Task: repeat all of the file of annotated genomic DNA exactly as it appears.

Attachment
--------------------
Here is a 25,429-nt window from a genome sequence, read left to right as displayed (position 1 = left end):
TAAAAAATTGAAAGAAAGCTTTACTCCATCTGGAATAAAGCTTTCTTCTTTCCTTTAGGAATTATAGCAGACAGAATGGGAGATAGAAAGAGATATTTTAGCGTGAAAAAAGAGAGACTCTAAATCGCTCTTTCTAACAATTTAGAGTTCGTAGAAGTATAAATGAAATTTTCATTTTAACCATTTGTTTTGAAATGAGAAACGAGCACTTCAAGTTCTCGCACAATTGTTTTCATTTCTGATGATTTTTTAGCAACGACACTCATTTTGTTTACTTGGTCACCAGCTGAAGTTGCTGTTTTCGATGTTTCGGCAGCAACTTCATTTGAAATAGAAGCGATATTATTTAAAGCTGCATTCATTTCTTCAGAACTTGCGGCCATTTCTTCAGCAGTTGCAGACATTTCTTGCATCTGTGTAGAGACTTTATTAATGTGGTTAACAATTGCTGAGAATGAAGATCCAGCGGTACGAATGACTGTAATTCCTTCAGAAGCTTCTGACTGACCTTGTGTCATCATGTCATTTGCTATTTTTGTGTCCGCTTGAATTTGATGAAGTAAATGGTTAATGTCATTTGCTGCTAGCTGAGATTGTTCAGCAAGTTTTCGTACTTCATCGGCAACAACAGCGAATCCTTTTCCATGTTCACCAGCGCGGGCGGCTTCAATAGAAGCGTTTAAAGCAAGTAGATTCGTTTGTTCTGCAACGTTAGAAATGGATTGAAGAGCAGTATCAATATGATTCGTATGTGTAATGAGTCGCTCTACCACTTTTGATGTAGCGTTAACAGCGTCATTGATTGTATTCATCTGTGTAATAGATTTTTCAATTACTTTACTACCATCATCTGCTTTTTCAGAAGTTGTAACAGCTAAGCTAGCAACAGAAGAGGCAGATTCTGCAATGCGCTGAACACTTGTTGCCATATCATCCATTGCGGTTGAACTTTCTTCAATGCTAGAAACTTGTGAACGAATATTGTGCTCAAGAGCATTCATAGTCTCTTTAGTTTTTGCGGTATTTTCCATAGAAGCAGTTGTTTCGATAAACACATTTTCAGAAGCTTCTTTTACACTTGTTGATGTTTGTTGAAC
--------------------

Here is a 25,429-nt window from a genome sequence, read left to right as displayed (position 1 = left end):
TAAAAAATTGAAAGAAAGCTTTACTCCATCTGGAATAAAGCTTTCTTCTTTCCTTTAGGAATTATAGCAGACAGAATGGGAGATAGAAAGAGATATTTTAGCGTGAAAAAAGAGAGACTCTAAATCGCTCTTTCTAACAATTTAGAGTTCGTAGAAGTATAAATGAAATTTTCATTTTAACCATTTGTTTTGAAATGAGAAACGAGCACTTCAAGTTCTCGCACAATTGTTTTCATTTCTGATGATTTTTTAGCAACGACACTCATTTTGTTTACTTGGTCACCAGCTGAAGTTGCTGTTTTCGATGTTTCGGCAGCAACTTCATTTGAAATAGAAGCGATATTATTTAAAGCTGCATTCATTTCTTCAGAACTTGCGGCCATTTCTTCAGCAGTTGCAGACATTTCTTGCATCTGTGTAGAGACTTTATTAATGTGGTTAACAATTGCTGAGAATGAAGATCCAGCGGTACGAATGACTGTAATTCCTTCAGAAGCTTCTGACTGACCTTGTGTCATCATGTCATTTGCTATTTTTGTGTCCGCTTGAATTTGATGAAGTAAATGGTTAATGTCATTTGCTGCTAGCTGAGATTGTTCAGCAAGTTTTCGTACTTCATCGGCAACAACAGCGAATCCTTTTCCATGTTCACCAGCGCGGGCGGCTTCAATAGAAGCGTTTAAAGCAAGTAGATTCGTTTGTTCTGCAACGTTAGAAATGGATTGAAGAGCAGTATCAATATGATTCGTATGTGTAATGAGTCGCTCTACCACTTTTGATGTAGCGTTAACAGCGTCATTGATTGTATTCATCTGTGTAATAGATTTTTCAATTACTTTACTACCATCATCTGCTTTTTCAGAAGTTGTAACAGCTAAGCTAGCAACAGAAGAGGCAGATTCTGCAATGCGCTGAACACTTGTTGCCATATCATCCATTGCGGTTGAACTTTCTTCAATGCTAGAAACTTGTGAACGAATATTGTGCTCAAGAGCATTCATAGTCTCTTTAGTTTTTGCGGTATTTTCCATAGAAGCAGTTGTTTCGATAAACACATTTTCAGAAGCTTCTTTTACACTTGTTGATGTTTGTTGAAC